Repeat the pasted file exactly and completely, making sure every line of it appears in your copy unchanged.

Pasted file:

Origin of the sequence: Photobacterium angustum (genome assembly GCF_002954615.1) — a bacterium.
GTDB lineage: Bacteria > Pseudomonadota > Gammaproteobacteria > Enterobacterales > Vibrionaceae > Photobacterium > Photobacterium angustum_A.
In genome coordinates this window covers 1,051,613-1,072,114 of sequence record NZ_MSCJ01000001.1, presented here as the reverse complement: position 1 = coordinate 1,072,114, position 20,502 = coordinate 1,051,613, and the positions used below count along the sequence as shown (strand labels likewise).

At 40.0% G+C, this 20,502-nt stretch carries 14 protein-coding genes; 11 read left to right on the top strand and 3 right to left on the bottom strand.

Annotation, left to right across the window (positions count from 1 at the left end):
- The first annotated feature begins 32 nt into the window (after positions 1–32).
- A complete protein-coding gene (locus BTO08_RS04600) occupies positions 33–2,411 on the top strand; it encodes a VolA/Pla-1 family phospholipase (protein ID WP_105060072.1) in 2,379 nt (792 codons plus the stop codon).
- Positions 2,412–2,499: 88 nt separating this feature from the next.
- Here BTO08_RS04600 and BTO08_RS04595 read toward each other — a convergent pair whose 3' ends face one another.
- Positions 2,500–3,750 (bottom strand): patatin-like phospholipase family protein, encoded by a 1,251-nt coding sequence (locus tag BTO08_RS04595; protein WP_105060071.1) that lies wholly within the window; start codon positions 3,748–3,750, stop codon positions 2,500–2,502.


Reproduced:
Origin of the sequence: Photobacterium angustum (genome assembly GCF_002954615.1) — a bacterium.
GTDB lineage: Bacteria > Pseudomonadota > Gammaproteobacteria > Enterobacterales > Vibrionaceae > Photobacterium > Photobacterium angustum_A.
In genome coordinates this window covers 1,051,613-1,072,114 of sequence record NZ_MSCJ01000001.1, presented here as the reverse complement: position 1 = coordinate 1,072,114, position 20,502 = coordinate 1,051,613, and the positions used below count along the sequence as shown (strand labels likewise).

At 40.0% G+C, this 20,502-nt stretch carries 14 protein-coding genes; 11 read left to right on the top strand and 3 right to left on the bottom strand.

Annotation, left to right across the window (positions count from 1 at the left end):
- The first annotated feature begins 32 nt into the window (after positions 1–32).
- A complete protein-coding gene (locus BTO08_RS04600) occupies positions 33–2,411 on the top strand; it encodes a VolA/Pla-1 family phospholipase (protein ID WP_105060072.1) in 2,379 nt (792 codons plus the stop codon).
- Positions 2,412–2,499: 88 nt separating this feature from the next.
- Here BTO08_RS04600 and BTO08_RS04595 read toward each other — a convergent pair whose 3' ends face one another.
- Positions 2,500–3,750 (bottom strand): patatin-like phospholipase family protein, encoded by a 1,251-nt coding sequence (locus tag BTO08_RS04595; protein WP_105060071.1) that lies wholly within the window; start codon positions 3,748–3,750, stop codon positions 2,500–2,502.